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Tech Industry

Chipmaker roundup: Dallas meets estimates in 2Q

Dallas Semiconductor Inc. (NYSE: DS) met analyst estimates in the second quarter.

In results released after market close Thursday, the Dallas-based maker of integrated circuits and semiconductor-based systems posted net income of $16 million, or 52 cents a share, on target with First Call's survey of nine analysts.

Second quarter revenue rose to $94 million, up 8 percent year-over-year and up 6 percent sequentially. Dallas earned $15.2 million, or 50 cents a share, on sales of $88.6 million in the first quarter of this year. The company posted a profit of $14 million, or 47 cents a share, on revenue of $87 million in the second quarter of 1998.

Dallas, whose chips are used in a wide range of electronics, saw growth in several product lines, said Vin Prothro, chairman and CEO.

The company is increasing its use of subcontractors in the Philippines to cut costs, Prothro said. By year's end, the company expects to see lower expenses as much as one quarter of Dallas' final test and and module assembly operations will be done in the Philippines. To ensure timely delivery, Dallas will increase its inventory for some products, Prothro said.

Some new products have seen "predictably low" production yields, Prothro said. "We expect gross margins to benefit as yields and sales of our new products begin to ramp," he said. "At the same time we are working to minimize manufacturing costs, we are increasing investments in new product development and sales and marketing infrastructure to capitalize on what we believe are attractive long-term market opportunities, including broadband communications, 1-Wire chips, iButtons, Battery Management, temperature-compensated crystal oscillators and more."

Shares of Dallas slipped 1/16 to 55 3/8 in Thursday's regular trading, prior to the earnings report. Of seven analysts surveyed by Zack's Investment Research, three recommend Dallas as a "strong buy", three have the stock as a "moderate buy", and one maintains the equivalent of a "hold" rating.

Other semiconductor companies reporting quarterly results:

  • S3 Inc.
  • (Nasdaq: SIII) The maker of graphics chipsets had an even better third quarter than it expected.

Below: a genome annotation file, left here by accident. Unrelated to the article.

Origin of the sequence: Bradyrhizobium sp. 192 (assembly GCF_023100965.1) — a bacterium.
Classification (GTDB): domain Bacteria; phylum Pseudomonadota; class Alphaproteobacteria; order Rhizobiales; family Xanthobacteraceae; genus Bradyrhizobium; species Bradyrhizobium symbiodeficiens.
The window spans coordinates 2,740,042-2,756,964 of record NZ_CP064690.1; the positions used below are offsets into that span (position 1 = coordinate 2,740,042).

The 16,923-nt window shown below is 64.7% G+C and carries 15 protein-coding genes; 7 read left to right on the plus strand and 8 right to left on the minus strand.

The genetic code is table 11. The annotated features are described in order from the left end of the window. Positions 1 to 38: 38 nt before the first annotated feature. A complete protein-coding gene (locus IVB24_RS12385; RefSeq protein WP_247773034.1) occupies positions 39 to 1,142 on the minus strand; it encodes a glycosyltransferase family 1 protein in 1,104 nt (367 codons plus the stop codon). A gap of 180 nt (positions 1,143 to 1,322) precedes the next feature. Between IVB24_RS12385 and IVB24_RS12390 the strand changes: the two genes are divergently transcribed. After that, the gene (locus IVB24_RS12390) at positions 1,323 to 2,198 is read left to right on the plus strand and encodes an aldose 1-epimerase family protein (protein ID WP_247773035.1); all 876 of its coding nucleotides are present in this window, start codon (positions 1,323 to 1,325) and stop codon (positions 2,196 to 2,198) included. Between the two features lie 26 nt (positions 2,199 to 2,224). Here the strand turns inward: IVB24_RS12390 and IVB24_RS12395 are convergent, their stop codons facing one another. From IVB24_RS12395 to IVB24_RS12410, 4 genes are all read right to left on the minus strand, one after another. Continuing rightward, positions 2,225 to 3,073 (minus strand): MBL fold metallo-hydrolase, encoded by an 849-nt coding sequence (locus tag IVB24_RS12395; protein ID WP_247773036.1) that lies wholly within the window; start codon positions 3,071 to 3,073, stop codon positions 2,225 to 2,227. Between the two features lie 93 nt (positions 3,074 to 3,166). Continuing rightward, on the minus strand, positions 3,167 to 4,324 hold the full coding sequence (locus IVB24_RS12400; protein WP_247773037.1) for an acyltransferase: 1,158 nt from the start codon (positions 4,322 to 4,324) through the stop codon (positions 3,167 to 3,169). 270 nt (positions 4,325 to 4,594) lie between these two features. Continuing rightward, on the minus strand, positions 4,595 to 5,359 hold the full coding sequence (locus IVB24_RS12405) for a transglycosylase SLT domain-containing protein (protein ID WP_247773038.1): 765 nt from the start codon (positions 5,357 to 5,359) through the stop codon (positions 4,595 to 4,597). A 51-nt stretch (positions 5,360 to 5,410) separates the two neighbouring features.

Not only did third quarter revenue rise 30.7 percent sequentially to $57.3 million, but the company also posted a surprise profit of $1.1 million, or 2 cents a share. Earlier this month, S3 said it expected to report break-even results or a slight loss. One analyst had predicted a loss of 2 cents a share, according to First Call.

    "In the desktop market, we have experienced widespread adoption of Savage4 and are ramping volumes," said Ken Potashner, president and CEO of S3. "In the notebook market, we are encouraged by customer response to our mobile Savage products."

  • PMC-Sierra Inc.
  • (Nasdaq: PMCS) Increased deployment of high-speed Internet access helped boost PMC-Sierra's bottom line easily past analyst forecasts in the second quarter.

    The chipmaker posted net income of $16.1 million, or 22 cents a share, excluding gains from investments and charges related to acquired in-process R&D. First Call's survey of 18 analysts had predicted a per-share profit of 19 cents.

    Revenue from networking chips, which generated almost 92 percent of PMC-Sierra's second quarter business, grew 16 percent sequentially. Overall revenue increased to $59.3 million, a 48 percent year-over-year.

    "PMC-Sierra's networking semiconductor revenue growth has been accelerating due to the aggressive deployment of broadband infrastructure by communications service providers," said Bob Bailey, CEO and president. "The Internet traffic tidal wave is taxing the world's information infrastructure and PMC-Sierra is benefiting from this trend."

  • C-Cube Microsystems Inc.
  • (Nasdaq: CUBE) Sales of DVD-related products and digital headends helped C-Cube earn a penny per share more than Wall Street anticipated.

    The maker of chips for digital video systems posted net income of $11.7 million, or 28 cents a share, a penny better than predicted of First Call's survey of eight analysts.

    Revenue increased 14 percent year-over-year, to $94.1 million from $82.5 million in the year-ago period, when C-Cube earned 25 cents a share, not including one-time events.

    Although C-Cube saw its historical pattern of lower Asian sales of chips for CD video, higher sales of DVD encoders in Korea and Japan helped offset that. C-Cube also saw strong U.S. sales of encoder chips for head-ends used in digital cable and satellite systems.>